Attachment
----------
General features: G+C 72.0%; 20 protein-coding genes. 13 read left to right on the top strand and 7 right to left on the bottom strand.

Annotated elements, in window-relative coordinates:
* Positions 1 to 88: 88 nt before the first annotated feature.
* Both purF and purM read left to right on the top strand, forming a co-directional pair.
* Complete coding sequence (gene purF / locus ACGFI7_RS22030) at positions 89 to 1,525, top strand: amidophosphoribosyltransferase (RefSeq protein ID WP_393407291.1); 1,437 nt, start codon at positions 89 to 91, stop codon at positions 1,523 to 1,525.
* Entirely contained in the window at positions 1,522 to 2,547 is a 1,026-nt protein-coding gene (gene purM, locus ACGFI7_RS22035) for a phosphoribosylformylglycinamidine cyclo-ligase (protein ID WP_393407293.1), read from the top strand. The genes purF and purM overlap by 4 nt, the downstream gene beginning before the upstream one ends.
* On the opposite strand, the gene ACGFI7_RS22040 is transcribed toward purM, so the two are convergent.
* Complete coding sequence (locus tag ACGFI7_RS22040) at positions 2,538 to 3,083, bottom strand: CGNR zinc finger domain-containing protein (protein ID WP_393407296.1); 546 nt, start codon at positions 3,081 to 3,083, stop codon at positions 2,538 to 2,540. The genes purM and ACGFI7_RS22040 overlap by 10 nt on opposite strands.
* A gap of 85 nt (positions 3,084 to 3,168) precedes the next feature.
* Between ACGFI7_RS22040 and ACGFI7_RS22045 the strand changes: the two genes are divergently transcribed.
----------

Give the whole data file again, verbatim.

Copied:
General features: G+C 72.0%; 20 protein-coding genes. 13 read left to right on the top strand and 7 right to left on the bottom strand.

Annotated elements, in window-relative coordinates:
* Positions 1 to 88: 88 nt before the first annotated feature.
* Both purF and purM read left to right on the top strand, forming a co-directional pair.
* Complete coding sequence (gene purF / locus ACGFI7_RS22030) at positions 89 to 1,525, top strand: amidophosphoribosyltransferase (RefSeq protein ID WP_393407291.1); 1,437 nt, start codon at positions 89 to 91, stop codon at positions 1,523 to 1,525.
* Entirely contained in the window at positions 1,522 to 2,547 is a 1,026-nt protein-coding gene (gene purM, locus ACGFI7_RS22035) for a phosphoribosylformylglycinamidine cyclo-ligase (protein ID WP_393407293.1), read from the top strand. The genes purF and purM overlap by 4 nt, the downstream gene beginning before the upstream one ends.
* On the opposite strand, the gene ACGFI7_RS22040 is transcribed toward purM, so the two are convergent.
* Complete coding sequence (locus tag ACGFI7_RS22040) at positions 2,538 to 3,083, bottom strand: CGNR zinc finger domain-containing protein (protein ID WP_393407296.1); 546 nt, start codon at positions 3,081 to 3,083, stop codon at positions 2,538 to 2,540. The genes purM and ACGFI7_RS22040 overlap by 10 nt on opposite strands.
* A gap of 85 nt (positions 3,084 to 3,168) precedes the next feature.
* Between ACGFI7_RS22040 and ACGFI7_RS22045 the strand changes: the two genes are divergently transcribed.